FBI adds Syrian Electronic Army to wanted list
The Federal Bureau of Investigation has added the Syrian Electronic Army (SEA), an active group of hackers sympathetic to the government of Syrian President Bashar Assad, to its list of wanted criminals.
Though working largely on the periphery for the last few years, the SEA has recently raised its profile considerably after temporarily disabling major media outlets.
Just one week after the SEA disabled The New York Times’ website for a considerable number of hours on August 27, the FBI issued an advisory warning Americans about the SEA and its capabilities. The statement also reported that any US citizen found to be aiding the hackers will be investigated as a terrorist who is actively aiding attacks against US companies.
The memo, dated August 30, was first published by journalist Matthew Keys.
“The Syrian Electronic army, a pro-regime hacker group that emerged during Syrian anti-government protests in 2011, has been compromising high-profile media outlets in an effort to spread pro-regime propaganda,” the advisory stated. “The SEA’s primary capabilities include spearphishing, web defacements, and hijacking social media accounts to spread propaganda.”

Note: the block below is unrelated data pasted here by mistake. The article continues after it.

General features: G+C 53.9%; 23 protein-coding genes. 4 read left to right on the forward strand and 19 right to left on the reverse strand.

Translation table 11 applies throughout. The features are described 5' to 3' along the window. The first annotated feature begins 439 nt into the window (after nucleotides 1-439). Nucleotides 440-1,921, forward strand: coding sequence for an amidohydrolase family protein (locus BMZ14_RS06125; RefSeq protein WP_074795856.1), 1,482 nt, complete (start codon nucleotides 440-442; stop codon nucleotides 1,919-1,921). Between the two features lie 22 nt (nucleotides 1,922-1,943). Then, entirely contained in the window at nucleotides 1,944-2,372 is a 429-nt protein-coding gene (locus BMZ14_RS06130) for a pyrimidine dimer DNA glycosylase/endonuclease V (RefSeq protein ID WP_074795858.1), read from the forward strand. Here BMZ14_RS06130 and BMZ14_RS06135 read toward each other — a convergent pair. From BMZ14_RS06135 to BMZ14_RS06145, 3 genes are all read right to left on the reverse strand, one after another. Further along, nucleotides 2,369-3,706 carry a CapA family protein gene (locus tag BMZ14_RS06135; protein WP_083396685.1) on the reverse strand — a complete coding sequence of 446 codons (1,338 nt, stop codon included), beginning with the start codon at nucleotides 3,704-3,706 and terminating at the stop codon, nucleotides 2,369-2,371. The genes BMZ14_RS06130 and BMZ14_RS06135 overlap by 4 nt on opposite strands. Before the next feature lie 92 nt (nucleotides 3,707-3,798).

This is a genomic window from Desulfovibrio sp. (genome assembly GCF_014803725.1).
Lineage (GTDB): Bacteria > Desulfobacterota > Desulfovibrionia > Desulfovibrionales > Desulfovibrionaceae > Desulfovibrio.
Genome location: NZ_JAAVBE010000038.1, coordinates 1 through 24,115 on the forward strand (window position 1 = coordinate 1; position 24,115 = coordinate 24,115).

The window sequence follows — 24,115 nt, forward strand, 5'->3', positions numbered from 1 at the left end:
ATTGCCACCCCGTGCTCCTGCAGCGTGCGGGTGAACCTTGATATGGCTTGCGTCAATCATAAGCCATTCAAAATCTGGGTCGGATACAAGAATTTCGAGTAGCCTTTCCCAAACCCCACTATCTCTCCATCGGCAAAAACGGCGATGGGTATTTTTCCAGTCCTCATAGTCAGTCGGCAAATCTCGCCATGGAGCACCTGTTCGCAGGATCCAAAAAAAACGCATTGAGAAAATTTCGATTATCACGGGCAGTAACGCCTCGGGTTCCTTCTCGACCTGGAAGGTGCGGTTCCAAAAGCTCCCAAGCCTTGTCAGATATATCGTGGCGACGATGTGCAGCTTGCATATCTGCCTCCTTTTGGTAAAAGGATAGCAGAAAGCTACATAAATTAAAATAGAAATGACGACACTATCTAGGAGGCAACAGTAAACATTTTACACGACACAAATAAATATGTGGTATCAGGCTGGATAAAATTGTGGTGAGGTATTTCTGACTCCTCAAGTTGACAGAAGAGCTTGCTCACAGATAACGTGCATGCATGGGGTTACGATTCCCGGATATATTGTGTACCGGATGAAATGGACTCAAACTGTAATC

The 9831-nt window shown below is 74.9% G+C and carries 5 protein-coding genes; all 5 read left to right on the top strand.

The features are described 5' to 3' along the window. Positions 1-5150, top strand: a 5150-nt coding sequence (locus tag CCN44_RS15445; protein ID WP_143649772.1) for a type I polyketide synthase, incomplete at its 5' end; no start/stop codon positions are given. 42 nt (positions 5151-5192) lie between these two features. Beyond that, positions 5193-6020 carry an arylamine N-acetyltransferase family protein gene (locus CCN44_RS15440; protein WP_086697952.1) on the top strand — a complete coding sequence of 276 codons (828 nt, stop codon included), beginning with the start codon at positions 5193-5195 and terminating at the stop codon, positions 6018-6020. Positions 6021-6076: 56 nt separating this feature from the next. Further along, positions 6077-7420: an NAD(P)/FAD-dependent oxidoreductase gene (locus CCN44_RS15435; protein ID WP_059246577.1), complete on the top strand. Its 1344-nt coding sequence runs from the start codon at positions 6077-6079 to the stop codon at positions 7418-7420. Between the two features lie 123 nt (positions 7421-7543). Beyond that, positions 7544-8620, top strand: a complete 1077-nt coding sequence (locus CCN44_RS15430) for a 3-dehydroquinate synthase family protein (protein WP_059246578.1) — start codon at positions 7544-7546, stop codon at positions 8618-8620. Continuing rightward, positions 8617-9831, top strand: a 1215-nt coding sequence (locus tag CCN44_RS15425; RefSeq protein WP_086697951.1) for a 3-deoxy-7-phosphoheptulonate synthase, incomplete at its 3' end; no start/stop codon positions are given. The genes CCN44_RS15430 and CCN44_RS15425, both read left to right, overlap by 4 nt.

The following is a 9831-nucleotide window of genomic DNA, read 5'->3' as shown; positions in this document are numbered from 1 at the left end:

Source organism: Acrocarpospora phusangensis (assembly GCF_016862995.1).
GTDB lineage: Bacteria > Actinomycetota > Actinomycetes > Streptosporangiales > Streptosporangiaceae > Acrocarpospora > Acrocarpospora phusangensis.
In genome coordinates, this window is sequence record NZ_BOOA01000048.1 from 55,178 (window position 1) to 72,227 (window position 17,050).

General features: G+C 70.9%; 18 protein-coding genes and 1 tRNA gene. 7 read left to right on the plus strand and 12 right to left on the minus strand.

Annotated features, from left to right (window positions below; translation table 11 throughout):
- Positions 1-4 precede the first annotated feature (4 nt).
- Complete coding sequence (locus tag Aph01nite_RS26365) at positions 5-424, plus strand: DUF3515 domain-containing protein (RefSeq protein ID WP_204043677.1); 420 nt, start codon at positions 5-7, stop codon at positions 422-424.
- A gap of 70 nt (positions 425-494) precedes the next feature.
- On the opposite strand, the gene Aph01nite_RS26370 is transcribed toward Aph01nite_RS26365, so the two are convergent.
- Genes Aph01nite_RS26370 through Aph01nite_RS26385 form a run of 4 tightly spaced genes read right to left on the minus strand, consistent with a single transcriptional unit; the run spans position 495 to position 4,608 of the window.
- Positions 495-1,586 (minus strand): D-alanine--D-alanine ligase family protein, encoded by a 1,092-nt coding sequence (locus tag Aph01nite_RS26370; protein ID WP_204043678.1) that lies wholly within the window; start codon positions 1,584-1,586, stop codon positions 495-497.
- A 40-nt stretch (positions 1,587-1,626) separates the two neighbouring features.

While little is known about the SEA, the collective claims it took control of domain servers for the The Times, Twitter, and The Huffington Post last week in its most recent cyber-attack. The SEA also defaced a Marine Corps recruitment website on September 2, posting images of US soldiers holding messages of contempt regarding possible American involvement in Syria.
“The Syrian army should be your ally not your enemy,” a letter on the page read. “Refuse your orders and concentrate on the real reason every soldier joins the military, to defend their homeland. You’re more than welcome to fight alongside our army rather than against it.”
The Marines stated that their webpage had not been infiltrated, although users were in fact redirected to a different site.
The SEA has also claimed responsibility for cyber-attacks on The Washington Post and Thomson Reuters, along with posting false news on the Associated Press’ Twitter feed. As a result of the online attack, the Associated Press - one of the most trusted sources for journalists - falsely reported that US President Obama had been injured in a surprise attack on the White House, causing a brief panic online. The tweet caused the stock market to fall by over 150 points.